Attorney General William Barr on Thursday said President Trump’s tweets “make it impossible for me to do my job,” delivering a rare pushback against Mr. Trump amid the fallout of the Roger Stone case.
“I think it’s time to stop tweeting about Department of Justice criminal cases,” Mr. Barr told ABC News. “I’m not going to be bullied or influenced by anybody … whether it’s Congress, a newspaper editorial board, or the president.”
Mr. Barr stressed, however, that the president never asked him to interfere in the criminal case against Stone, a longtime friend of Mr. Trump.
It is the first time Mr. Barr has spoken on the subject publicly since the firestorm over his decision to intervene and reduce the prosecutors’ recommended jail time for Stone’s Feb. 20 sentencing in Washington.
Prosecutors with the U.S. Attorney’s Office on Monday recommended Stone spend between seven and nine years in prison. The stiff sentence was the maximum a federal judge could impose on Stone under federal sentencing guidelines. Stone was convicted in November of lying to Congress, obstructing justice and witness tampering to thwart probes into the purported Trump-Russia collusion in 2016.
Mr. Barr said that nearly a decade in prison was excessive but he still felt boxed in by the president’s tweet blasting the Stone prosecution.
“Once the tweet occurred, now what do I do?” he said. “Do I go forward with what you think the right decision is, or do you pull back because of the tweets?”
Mr. Barr went forward with a new recommendation for a more lenient penalty.
Outraged Democrats accused Mr. Barr of doing political favors for the president, and some have raised the prospect of impeaching Mr. Barr or a second effort to remove Mr. Trump.
House Speaker Nancy Pelosi said Mr. Barr’s involvement in the case “deeply damaged” the justice system, but said Congress should not take formal action against him.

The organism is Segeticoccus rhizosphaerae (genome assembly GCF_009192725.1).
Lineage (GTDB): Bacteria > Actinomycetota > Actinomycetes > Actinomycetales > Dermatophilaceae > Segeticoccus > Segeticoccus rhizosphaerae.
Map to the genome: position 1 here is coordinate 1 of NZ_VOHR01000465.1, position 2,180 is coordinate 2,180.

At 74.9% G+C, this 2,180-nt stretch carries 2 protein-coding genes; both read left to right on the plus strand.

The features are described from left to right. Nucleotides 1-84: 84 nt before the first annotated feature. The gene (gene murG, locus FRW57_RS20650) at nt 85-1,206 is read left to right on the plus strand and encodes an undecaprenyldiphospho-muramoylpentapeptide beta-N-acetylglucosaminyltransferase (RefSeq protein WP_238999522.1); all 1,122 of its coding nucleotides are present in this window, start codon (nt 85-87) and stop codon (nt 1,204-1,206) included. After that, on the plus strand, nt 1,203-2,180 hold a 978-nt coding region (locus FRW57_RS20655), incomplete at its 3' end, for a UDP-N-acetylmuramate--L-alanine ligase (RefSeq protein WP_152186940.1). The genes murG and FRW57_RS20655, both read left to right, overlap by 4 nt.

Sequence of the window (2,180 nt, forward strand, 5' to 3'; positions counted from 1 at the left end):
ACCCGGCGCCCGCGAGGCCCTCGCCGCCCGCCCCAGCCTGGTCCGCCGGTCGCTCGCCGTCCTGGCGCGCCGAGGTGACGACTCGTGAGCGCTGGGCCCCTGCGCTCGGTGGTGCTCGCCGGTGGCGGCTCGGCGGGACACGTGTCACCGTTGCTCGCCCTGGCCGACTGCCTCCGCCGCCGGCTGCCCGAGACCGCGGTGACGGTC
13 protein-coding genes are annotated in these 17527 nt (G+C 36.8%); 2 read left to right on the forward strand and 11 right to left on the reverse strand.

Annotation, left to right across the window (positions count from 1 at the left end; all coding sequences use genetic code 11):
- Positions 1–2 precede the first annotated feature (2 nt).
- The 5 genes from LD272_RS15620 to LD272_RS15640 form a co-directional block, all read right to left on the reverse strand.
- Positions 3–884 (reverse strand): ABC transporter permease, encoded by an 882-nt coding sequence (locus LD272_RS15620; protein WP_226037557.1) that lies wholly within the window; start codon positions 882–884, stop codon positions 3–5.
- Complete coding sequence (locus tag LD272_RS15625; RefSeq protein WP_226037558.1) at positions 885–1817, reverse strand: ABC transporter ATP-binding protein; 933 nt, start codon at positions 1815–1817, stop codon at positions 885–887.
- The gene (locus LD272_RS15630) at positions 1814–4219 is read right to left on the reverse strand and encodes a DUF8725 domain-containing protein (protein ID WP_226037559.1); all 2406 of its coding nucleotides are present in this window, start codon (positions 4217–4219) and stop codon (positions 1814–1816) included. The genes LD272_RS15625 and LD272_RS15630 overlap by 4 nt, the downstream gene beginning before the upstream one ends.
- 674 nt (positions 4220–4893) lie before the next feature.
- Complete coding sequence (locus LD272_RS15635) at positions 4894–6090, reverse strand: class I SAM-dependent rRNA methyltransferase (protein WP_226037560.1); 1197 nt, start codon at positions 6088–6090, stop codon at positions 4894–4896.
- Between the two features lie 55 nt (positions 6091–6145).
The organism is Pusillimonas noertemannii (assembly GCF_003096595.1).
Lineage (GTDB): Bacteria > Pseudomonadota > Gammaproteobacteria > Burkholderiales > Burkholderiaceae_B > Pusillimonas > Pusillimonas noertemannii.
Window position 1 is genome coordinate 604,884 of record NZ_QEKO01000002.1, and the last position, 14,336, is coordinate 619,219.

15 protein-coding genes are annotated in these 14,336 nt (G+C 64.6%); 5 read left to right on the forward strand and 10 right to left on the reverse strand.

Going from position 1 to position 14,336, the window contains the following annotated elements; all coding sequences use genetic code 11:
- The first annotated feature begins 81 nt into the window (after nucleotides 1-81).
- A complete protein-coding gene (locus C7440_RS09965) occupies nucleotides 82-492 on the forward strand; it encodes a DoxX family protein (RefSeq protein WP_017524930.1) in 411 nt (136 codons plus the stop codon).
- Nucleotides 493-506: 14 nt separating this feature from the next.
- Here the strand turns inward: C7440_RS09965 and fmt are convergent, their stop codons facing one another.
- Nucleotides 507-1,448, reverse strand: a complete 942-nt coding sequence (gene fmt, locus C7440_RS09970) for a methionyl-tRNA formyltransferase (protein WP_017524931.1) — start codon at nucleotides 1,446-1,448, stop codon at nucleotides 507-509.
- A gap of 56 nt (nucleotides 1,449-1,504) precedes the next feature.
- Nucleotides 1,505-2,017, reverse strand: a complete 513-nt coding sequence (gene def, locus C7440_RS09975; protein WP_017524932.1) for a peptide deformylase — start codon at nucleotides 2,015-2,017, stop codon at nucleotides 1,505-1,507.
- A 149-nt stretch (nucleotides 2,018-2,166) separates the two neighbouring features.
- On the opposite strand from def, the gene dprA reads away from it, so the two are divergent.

“That doesn’t mean that we’re going to spend all of our time going after every lie that the administration henchmen make to the Congressof the United States,” said Mrs. Pelosi, California Democrat.
House Minority Leader Kevin McCarthy, California Republican, said Democrats were making far too big of a deal of the Stone case.
Mr. Barr was adamant that he was not pressured by the president to intervene in the case and said he supported Stone’s conviction.
“I have not discussed the Roger Stone case at the White House,” he said, calling allegations that he interfered in the case “preposterous.”
Mr. Barr said he was blindsided by the decision to recommend up to nine years imprisonment though, saying he thought there should have been more flexibility. He expected prosecutors would defer to the judge but point out “various factors and circumstances” that could result in a less harsh sentence.
“When I first saw the news reports, I said, ‘Gee, the news is spinning this. This is not what we’re going to do,'” he said. “I was very surprised.”
If Mr. Trump ever asked him to use his power for a political goal, he would object, the attorney general said.
“If (the president) were to say ‘Go investigate somebody’ — and you sense it’s because they’re a political opponent — then the attorney general shouldn’t carry that out, wouldn’t carry that out,” he said.
Sen. Lindsey Graham, a top Trump ally, praised for the attorney general’s comments.
“He is the right man at the right time to reform the department and stand up for the rule of law,” the South Carolina Republican said. “Attorney General Barr has my complete confidence.”
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